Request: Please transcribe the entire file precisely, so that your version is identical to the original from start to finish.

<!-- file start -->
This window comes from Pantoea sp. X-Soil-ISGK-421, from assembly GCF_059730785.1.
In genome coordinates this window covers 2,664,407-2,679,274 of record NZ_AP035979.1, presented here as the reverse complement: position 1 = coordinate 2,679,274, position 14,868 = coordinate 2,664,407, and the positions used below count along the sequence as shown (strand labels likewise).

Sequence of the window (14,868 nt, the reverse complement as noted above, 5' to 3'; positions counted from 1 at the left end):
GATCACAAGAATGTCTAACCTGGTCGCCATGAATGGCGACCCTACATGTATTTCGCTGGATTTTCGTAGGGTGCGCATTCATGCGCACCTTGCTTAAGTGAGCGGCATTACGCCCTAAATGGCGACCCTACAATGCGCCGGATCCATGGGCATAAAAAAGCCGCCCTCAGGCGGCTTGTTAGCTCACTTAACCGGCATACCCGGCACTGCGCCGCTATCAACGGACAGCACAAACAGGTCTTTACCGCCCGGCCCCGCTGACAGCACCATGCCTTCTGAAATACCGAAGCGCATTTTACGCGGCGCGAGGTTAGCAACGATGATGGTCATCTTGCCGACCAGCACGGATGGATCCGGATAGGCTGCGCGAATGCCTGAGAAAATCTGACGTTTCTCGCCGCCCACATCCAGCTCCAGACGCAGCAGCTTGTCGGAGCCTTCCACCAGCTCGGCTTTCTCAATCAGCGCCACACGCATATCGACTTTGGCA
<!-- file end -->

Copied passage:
This window comes from Pantoea sp. X-Soil-ISGK-421, from assembly GCF_059730785.1.
In genome coordinates this window covers 2,664,407-2,679,274 of record NZ_AP035979.1, presented here as the reverse complement: position 1 = coordinate 2,679,274, position 14,868 = coordinate 2,664,407, and the positions used below count along the sequence as shown (strand labels likewise).

Sequence of the window (14,868 nt, the reverse complement as noted above, 5' to 3'; positions counted from 1 at the left end):
GATCACAAGAATGTCTAACCTGGTCGCCATGAATGGCGACCCTACATGTATTTCGCTGGATTTTCGTAGGGTGCGCATTCATGCGCACCTTGCTTAAGTGAGCGGCATTACGCCCTAAATGGCGACCCTACAATGCGCCGGATCCATGGGCATAAAAAAGCCGCCCTCAGGCGGCTTGTTAGCTCACTTAACCGGCATACCCGGCACTGCGCCGCTATCAACGGACAGCACAAACAGGTCTTTACCGCCCGGCCCCGCTGACAGCACCATGCCTTCTGAAATACCGAAGCGCATTTTACGCGGCGCGAGGTTAGCAACGATGATGGTCATCTTGCCGACCAGCACGGATGGATCCGGATAGGCTGCGCGAATGCCTGAGAAAATCTGACGTTTCTCGCCGCCCACATCCAGCTCCAGACGCAGCAGCTTGTCGGAGCCTTCCACCAGCTCGGCTTTCTCAATCAGCGCCACACGCATATCGACTTTGGCA